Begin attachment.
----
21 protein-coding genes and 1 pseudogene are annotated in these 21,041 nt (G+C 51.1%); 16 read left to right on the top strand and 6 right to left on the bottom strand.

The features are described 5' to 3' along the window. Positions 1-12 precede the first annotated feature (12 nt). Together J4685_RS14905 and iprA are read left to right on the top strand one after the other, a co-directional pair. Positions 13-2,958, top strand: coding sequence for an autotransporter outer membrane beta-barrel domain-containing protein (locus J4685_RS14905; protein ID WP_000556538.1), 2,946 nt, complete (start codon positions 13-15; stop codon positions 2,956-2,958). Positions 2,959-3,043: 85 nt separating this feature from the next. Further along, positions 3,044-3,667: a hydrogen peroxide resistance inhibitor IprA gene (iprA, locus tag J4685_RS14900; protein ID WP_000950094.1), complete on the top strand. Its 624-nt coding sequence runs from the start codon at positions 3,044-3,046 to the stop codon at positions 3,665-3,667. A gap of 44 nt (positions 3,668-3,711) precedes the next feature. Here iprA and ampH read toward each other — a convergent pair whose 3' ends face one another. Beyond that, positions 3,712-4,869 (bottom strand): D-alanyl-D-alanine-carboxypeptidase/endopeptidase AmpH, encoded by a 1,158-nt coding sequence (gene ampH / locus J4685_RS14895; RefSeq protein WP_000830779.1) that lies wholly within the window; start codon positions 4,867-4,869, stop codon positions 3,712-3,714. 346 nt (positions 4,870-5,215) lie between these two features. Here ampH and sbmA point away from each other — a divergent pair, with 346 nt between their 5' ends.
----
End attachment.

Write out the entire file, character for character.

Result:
21 protein-coding genes and 1 pseudogene are annotated in these 21,041 nt (G+C 51.1%); 16 read left to right on the top strand and 6 right to left on the bottom strand.

The features are described 5' to 3' along the window. Positions 1-12 precede the first annotated feature (12 nt). Together J4685_RS14905 and iprA are read left to right on the top strand one after the other, a co-directional pair. Positions 13-2,958, top strand: coding sequence for an autotransporter outer membrane beta-barrel domain-containing protein (locus J4685_RS14905; protein ID WP_000556538.1), 2,946 nt, complete (start codon positions 13-15; stop codon positions 2,956-2,958). Positions 2,959-3,043: 85 nt separating this feature from the next. Further along, positions 3,044-3,667: a hydrogen peroxide resistance inhibitor IprA gene (iprA, locus tag J4685_RS14900; protein ID WP_000950094.1), complete on the top strand. Its 624-nt coding sequence runs from the start codon at positions 3,044-3,046 to the stop codon at positions 3,665-3,667. A gap of 44 nt (positions 3,668-3,711) precedes the next feature. Here iprA and ampH read toward each other — a convergent pair whose 3' ends face one another. Beyond that, positions 3,712-4,869 (bottom strand): D-alanyl-D-alanine-carboxypeptidase/endopeptidase AmpH, encoded by a 1,158-nt coding sequence (gene ampH / locus J4685_RS14895; RefSeq protein WP_000830779.1) that lies wholly within the window; start codon positions 4,867-4,869, stop codon positions 3,712-3,714. 346 nt (positions 4,870-5,215) lie between these two features. Here ampH and sbmA point away from each other — a divergent pair, with 346 nt between their 5' ends.